It’s strange isn’t it? Most of us in the church probably consider ourselves in the middle of things, spiritually speaking. After all, Richard Hooker, the 17th century English theologian, made history by calling our Episcopal/Anglican faith tradition a “middle way” between Protestantism and Catholicism?
But we now live in what we could call a “Starbucks” world. In this world, the comfortable, rather boring middle way is being forsaken for more distinctive positions on the margins. As the well-known church historian, Leonard Sweet, says in his book, The Gospel of Starbucks, a Starbucks world is not one that caters to the lowest common denominator or the big middle. Have you noticed that you can’t order a “medium” cup of coffee at Starbucks? In this new Starbucks world, nobody wants to be average or to have mass appeal. Today all middles are in trouble. What’s the worst thing that can happen to a passenger on an airplane? It’s having to sit in the dreaded middle seat. Today, no company in its right mind would name itself General Motors, or General Electric or General Foods. There is no general anything, no happy medium anymore.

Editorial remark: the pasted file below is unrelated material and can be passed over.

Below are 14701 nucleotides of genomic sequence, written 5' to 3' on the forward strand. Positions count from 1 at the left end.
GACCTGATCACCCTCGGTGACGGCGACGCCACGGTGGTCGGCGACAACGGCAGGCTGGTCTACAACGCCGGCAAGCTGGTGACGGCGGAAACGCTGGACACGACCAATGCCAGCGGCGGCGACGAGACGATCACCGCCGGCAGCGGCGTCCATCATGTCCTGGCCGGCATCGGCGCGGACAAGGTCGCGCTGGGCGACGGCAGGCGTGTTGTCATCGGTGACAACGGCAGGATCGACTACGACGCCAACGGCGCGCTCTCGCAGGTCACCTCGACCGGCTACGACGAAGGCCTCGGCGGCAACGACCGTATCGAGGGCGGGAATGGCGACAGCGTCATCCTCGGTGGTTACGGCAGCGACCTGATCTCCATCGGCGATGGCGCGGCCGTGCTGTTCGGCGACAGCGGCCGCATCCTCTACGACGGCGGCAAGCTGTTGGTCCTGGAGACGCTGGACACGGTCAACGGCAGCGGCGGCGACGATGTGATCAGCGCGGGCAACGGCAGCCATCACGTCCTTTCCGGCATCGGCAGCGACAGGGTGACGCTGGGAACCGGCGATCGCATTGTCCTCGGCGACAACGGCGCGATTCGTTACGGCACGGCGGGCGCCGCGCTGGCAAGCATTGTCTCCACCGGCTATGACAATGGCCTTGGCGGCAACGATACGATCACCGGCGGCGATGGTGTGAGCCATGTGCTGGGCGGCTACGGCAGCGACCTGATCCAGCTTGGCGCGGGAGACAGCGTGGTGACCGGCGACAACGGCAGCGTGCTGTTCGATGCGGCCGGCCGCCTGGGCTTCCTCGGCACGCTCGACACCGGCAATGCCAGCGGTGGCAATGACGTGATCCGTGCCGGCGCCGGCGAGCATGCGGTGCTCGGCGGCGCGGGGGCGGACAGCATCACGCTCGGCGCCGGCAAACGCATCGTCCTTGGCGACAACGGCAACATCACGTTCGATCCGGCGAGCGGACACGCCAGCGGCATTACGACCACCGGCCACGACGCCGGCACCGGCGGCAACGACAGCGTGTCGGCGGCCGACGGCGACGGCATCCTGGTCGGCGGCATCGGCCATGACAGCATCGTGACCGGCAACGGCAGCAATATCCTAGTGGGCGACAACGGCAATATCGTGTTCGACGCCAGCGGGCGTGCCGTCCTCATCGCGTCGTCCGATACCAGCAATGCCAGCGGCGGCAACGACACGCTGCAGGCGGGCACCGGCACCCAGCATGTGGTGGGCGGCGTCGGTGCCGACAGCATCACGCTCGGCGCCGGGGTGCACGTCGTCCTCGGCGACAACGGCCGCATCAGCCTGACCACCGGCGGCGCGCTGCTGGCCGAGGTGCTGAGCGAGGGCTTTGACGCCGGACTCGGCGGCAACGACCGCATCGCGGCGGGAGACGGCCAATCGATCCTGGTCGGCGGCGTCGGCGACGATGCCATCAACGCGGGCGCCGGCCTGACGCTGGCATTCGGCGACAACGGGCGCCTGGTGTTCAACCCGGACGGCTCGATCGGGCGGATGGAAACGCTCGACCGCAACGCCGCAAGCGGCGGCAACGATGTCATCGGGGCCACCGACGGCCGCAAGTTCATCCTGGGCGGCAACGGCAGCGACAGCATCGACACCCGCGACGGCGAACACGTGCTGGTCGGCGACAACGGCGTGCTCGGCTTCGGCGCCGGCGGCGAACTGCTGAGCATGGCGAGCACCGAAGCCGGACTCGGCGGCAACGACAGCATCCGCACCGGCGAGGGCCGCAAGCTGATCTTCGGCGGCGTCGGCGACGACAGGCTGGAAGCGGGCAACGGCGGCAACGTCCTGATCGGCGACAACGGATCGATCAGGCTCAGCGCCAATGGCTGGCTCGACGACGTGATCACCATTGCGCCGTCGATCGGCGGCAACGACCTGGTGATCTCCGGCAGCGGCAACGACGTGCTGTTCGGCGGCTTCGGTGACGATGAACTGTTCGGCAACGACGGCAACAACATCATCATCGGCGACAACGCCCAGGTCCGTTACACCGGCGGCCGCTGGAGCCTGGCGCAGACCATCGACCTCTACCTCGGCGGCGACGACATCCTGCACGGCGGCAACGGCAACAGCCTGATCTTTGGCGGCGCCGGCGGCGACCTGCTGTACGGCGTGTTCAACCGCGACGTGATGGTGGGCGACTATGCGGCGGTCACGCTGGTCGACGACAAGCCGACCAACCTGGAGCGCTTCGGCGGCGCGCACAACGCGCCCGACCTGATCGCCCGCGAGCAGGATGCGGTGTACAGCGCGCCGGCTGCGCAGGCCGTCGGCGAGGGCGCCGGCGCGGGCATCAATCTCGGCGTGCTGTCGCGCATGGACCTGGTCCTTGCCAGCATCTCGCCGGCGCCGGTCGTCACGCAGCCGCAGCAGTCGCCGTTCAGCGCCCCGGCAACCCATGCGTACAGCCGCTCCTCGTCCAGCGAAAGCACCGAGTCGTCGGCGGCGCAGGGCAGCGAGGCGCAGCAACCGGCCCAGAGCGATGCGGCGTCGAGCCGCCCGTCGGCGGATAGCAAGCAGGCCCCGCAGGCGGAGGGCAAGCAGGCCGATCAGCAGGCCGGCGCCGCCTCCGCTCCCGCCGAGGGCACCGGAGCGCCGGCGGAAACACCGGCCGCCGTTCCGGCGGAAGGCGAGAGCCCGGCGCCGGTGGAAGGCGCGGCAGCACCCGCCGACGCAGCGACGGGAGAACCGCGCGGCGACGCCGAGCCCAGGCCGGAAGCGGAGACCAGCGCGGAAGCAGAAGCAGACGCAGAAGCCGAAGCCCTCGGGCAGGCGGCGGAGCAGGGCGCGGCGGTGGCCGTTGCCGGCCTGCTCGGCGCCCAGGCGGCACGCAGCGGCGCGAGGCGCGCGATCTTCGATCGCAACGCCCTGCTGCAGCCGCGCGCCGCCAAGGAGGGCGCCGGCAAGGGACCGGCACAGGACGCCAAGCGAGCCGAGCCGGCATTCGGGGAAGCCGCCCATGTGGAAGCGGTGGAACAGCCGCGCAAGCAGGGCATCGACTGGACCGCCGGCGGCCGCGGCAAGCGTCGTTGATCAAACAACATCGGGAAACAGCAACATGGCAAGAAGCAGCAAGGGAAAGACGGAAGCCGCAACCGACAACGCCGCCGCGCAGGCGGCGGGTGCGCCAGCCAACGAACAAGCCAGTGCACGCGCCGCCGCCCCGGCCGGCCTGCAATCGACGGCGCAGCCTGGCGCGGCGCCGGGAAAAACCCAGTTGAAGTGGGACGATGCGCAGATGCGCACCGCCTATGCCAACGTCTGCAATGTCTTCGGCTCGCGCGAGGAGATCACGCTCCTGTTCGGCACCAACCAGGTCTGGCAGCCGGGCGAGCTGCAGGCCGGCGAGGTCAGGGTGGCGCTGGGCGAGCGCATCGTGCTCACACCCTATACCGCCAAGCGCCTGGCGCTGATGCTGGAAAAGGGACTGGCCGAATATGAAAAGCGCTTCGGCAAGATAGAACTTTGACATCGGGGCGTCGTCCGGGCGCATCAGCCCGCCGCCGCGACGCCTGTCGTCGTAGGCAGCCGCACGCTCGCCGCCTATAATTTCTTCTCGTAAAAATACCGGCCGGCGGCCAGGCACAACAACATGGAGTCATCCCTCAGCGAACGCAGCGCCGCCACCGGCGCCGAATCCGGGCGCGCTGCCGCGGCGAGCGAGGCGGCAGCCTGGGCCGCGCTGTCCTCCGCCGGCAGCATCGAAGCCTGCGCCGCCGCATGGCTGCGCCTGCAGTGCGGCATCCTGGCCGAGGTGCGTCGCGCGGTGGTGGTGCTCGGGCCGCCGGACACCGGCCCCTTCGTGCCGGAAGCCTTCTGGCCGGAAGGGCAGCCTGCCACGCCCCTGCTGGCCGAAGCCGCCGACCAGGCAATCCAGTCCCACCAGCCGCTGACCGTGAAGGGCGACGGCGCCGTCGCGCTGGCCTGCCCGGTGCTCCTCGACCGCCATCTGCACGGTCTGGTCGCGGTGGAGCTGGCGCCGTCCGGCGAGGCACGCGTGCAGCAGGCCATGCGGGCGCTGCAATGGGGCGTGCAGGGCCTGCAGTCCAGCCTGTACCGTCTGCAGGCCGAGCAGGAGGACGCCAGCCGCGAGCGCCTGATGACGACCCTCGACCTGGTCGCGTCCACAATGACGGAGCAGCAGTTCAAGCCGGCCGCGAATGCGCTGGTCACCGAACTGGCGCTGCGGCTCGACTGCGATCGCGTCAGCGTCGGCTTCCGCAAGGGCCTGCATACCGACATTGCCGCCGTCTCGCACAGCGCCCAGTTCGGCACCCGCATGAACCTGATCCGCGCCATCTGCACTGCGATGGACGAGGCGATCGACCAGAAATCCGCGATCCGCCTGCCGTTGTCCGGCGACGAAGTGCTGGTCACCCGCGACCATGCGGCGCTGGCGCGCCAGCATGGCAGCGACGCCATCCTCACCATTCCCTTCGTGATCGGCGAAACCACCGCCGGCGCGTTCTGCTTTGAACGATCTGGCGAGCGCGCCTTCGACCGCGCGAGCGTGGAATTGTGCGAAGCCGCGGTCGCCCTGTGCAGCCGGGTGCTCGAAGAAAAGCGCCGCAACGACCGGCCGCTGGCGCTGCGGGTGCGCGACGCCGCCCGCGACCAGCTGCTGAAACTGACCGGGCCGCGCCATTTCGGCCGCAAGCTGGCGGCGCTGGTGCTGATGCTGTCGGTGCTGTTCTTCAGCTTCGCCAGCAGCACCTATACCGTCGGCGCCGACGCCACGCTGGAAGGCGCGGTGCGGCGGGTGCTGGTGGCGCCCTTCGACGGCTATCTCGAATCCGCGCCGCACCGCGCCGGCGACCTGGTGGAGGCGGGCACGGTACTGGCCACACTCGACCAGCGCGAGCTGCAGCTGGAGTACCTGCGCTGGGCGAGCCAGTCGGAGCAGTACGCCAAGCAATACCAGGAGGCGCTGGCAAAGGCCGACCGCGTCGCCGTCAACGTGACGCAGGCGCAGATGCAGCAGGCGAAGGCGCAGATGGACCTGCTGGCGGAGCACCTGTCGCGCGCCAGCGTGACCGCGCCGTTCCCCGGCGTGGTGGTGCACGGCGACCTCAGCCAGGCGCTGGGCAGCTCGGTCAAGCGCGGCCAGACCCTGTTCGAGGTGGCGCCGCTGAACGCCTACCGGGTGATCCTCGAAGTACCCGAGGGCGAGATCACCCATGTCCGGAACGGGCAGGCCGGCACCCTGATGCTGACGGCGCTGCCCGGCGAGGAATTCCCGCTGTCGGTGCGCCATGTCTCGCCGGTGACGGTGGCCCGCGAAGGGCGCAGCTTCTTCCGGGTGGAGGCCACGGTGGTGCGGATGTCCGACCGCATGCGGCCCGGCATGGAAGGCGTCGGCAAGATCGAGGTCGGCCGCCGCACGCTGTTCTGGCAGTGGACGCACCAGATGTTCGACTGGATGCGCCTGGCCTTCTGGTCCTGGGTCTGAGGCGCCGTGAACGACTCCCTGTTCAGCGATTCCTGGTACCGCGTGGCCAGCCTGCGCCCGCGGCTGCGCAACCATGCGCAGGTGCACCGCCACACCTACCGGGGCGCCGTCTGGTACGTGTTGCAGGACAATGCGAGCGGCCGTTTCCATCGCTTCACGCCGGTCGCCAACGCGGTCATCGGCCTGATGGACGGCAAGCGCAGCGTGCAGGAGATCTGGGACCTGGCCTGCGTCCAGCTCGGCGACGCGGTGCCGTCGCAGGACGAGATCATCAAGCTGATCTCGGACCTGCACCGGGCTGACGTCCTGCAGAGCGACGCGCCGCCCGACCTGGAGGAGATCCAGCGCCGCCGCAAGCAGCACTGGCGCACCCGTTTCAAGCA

The world I grew up in was a Maxwell House world - a world where there was one or two brands of coffee that everyone drank. Maxwell House and the rest of the world organized itself according to a hump-shaped bell curve in which everything clustered in the middle.